The US is not a member of the EC.

I am aware of that but I am pointing out that they set the pattern. That is the reason why there have been urgent talks concerning a new GATT arrangement. Whether the Minister is aware of that or not an effort is being made to get a new arrangement.

Indeed I am.

President Reagan, for the Minister's information, has been standing in the way of protectionism in the US.

I attended the Ministers' meeting in Brussels only last week.

I must point out to Deputy Flynn that he has but four minutes left.

The Deputy cannot stop talking.

If the Minister of State was prepared to listen and shorten his replies which have been a total nonsense today we might have had more questions answered. Will the Minister agree that the averge consignment of exports spends 78 per cent of its transit time standing still because of congestion at air and sea ports? That has arisen because there is no co-ordination of documentation and customs procedures. That is affecting our competitiveness. I should like to direct the Minister's attention to the fact that Commissioner Sutherland said recently that up to 6 per cent of invoice value is lost because of this over duplication and difficult documentation. Has the Minister any proposal to set up a co-ordinating committee with the agencies involved to simplify documentation for exporters?

The internal market council of the EC is primarily responsible. We established a single document only last year and that was one of the major moves in the internal market. In the course of an earlier reply I expressed agreement in principle with the thrust of Lord Cockfield's paper on completing the internal market by 1992. In regard to the US I should like to point out that we are operating under the aegis of the GATT arrangements. Indeed, we are currently discussing the multifibre arrangement. We shall continue to press for an anti-protectionist basis within Europe and with our other trading partners, particularly the US. I welcome the diversification of our exports. Our exporters should be aware that diversification of exports is a good thing because some markets and currencies change in relation to their benefit to the company and the monetary effects on sales of the company. Diversification is necessary as is an understanding of currency changes but the primary thrust of our anti-protectionist stance is in the EC and is under the aegis of the internal market council.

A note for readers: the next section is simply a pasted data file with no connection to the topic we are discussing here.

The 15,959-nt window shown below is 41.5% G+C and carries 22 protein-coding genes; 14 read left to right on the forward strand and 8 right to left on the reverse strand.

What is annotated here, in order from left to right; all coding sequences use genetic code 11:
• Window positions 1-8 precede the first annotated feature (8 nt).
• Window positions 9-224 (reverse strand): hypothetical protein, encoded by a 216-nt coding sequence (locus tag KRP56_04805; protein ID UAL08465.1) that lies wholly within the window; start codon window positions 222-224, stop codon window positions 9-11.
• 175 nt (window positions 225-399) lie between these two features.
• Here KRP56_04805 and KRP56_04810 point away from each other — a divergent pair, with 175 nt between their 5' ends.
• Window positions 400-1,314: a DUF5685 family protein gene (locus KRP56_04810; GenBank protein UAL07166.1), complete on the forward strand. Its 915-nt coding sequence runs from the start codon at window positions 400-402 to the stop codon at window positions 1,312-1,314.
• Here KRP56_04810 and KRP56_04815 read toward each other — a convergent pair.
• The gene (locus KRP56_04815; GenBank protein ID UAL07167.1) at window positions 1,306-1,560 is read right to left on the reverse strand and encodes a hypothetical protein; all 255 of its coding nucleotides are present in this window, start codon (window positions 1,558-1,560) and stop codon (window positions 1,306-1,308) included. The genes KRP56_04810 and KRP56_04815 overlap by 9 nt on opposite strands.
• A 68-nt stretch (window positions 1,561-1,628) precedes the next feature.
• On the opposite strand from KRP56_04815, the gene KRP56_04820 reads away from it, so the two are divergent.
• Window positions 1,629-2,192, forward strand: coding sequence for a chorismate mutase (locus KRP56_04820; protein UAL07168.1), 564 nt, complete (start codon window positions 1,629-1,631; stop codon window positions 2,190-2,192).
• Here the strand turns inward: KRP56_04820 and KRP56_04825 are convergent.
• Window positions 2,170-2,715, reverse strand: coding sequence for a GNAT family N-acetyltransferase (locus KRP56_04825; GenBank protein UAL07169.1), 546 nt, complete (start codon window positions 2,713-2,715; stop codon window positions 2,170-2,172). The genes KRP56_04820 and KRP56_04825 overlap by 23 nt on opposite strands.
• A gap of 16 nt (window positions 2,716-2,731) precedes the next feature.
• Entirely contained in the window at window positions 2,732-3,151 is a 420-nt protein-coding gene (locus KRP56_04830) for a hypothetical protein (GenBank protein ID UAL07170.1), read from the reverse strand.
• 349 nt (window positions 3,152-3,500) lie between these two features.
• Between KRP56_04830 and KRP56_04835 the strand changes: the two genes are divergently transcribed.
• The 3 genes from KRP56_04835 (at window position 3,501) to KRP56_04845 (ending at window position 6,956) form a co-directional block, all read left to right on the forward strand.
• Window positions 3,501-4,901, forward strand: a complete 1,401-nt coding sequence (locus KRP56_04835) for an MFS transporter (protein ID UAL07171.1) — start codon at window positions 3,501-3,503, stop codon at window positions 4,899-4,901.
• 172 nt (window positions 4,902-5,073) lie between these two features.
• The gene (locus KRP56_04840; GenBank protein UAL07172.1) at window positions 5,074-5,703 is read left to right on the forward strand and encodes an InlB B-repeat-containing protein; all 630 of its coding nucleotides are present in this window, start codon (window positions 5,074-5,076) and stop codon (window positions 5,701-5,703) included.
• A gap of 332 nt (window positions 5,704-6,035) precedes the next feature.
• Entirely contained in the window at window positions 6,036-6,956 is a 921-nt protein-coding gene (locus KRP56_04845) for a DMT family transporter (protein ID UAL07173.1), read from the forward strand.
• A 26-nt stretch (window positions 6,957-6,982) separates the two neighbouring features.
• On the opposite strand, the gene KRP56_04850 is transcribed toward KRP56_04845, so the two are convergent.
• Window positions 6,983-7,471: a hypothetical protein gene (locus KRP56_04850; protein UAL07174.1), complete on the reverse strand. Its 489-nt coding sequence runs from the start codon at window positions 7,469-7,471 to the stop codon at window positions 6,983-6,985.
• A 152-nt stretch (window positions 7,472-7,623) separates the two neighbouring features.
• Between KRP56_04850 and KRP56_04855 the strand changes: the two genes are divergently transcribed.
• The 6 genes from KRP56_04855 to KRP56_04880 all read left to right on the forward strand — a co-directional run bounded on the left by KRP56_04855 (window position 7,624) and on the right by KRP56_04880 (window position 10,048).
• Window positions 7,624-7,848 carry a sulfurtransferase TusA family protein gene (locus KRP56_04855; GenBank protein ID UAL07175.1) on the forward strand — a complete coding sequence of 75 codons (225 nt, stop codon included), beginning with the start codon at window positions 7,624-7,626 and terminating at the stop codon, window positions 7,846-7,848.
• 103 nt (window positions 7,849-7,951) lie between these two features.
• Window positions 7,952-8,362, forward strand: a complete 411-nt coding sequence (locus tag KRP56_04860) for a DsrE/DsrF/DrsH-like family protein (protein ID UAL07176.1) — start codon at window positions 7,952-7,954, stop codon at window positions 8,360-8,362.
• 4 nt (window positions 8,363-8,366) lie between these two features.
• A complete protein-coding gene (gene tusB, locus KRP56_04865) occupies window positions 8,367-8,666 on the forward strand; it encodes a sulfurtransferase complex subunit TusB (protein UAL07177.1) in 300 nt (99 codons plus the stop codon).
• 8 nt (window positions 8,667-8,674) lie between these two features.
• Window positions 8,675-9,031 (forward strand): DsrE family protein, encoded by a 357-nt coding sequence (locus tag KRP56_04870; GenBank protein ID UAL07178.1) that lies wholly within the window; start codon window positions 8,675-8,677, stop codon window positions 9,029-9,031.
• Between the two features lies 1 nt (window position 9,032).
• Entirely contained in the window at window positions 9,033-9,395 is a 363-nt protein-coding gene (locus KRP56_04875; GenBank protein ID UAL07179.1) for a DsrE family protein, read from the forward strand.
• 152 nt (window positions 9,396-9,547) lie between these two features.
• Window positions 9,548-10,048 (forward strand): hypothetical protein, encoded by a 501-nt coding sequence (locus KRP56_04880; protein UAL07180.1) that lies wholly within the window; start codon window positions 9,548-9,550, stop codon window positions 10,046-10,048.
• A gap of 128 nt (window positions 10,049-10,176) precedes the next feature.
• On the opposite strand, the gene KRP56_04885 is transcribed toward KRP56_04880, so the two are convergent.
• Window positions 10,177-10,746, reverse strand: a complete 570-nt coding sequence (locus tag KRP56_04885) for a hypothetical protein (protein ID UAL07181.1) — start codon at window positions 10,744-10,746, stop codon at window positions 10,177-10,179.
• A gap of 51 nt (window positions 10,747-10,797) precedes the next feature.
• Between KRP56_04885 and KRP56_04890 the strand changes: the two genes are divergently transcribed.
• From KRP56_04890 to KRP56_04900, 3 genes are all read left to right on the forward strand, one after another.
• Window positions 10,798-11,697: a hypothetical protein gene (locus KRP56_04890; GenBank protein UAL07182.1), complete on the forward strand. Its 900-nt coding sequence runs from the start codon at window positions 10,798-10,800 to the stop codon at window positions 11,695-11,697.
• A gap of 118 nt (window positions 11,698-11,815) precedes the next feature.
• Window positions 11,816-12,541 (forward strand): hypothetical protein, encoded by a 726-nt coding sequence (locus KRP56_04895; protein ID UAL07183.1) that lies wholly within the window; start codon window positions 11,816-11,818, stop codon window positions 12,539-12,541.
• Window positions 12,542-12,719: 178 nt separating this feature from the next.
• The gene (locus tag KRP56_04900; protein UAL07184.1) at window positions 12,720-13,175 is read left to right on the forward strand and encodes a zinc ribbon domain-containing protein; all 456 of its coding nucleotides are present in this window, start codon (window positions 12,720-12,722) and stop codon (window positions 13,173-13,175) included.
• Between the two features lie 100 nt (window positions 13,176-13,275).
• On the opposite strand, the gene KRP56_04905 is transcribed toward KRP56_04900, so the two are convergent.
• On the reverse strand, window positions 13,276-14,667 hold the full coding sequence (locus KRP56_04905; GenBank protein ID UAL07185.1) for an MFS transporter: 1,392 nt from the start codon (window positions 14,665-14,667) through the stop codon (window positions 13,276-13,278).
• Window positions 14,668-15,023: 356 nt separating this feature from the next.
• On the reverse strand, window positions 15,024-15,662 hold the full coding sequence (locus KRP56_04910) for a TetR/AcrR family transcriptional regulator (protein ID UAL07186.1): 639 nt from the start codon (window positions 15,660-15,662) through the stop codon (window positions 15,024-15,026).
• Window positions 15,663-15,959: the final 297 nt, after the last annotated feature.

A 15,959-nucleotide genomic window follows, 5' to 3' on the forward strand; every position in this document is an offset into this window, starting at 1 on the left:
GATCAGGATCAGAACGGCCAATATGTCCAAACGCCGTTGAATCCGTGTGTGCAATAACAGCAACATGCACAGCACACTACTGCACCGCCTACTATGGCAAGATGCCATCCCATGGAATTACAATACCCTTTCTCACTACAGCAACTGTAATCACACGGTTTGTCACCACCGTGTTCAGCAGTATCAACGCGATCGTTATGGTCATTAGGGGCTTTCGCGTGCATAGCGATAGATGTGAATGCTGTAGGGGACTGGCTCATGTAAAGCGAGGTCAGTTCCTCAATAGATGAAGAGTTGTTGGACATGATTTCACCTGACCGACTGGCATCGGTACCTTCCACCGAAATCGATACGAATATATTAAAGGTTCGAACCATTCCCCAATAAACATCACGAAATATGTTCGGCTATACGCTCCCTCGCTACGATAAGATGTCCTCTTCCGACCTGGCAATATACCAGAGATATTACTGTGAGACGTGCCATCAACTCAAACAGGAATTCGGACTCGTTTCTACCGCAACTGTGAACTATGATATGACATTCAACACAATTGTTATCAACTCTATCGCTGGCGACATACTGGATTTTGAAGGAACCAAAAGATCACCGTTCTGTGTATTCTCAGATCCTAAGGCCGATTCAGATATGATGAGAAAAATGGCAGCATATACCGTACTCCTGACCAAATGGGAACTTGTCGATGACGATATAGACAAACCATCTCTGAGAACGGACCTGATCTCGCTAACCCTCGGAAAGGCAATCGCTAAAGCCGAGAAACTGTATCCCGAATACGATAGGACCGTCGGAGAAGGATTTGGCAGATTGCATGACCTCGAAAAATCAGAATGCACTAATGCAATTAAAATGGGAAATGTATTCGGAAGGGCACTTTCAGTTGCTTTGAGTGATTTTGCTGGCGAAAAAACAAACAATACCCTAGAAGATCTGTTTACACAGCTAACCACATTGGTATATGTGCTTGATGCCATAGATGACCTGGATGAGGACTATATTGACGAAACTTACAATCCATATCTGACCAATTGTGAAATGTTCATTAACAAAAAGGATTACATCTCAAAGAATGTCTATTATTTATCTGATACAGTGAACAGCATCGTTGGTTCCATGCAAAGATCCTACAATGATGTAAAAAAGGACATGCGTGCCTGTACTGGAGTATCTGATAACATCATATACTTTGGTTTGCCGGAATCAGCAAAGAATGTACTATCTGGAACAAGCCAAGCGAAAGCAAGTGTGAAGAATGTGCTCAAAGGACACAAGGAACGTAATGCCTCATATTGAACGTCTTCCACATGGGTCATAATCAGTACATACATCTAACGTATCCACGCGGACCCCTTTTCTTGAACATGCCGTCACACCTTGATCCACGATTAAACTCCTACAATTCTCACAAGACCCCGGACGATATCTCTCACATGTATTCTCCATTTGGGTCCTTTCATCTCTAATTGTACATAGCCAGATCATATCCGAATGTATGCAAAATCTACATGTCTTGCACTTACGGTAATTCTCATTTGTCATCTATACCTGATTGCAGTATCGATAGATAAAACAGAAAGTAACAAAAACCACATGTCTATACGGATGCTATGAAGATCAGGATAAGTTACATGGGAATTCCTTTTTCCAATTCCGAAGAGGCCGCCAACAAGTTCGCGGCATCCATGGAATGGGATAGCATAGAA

That concludes Question Time.

May I ask a question?

No, the Deputy may not.

If I waited too long I would probably be told I was too late in asking that the priority question in my name should be allowed to stand until the next occasion.

That is quite in order once Question Time has concluded.

This was the second run for that question and it has not been reached.

The Deputy should have a word with Deputy Flynn about that.

I thought we were the only ones with the gift of the gab but it appears that the Minister of State has it also.

I take it that the Deputy wants his priority question left in for the next ballot?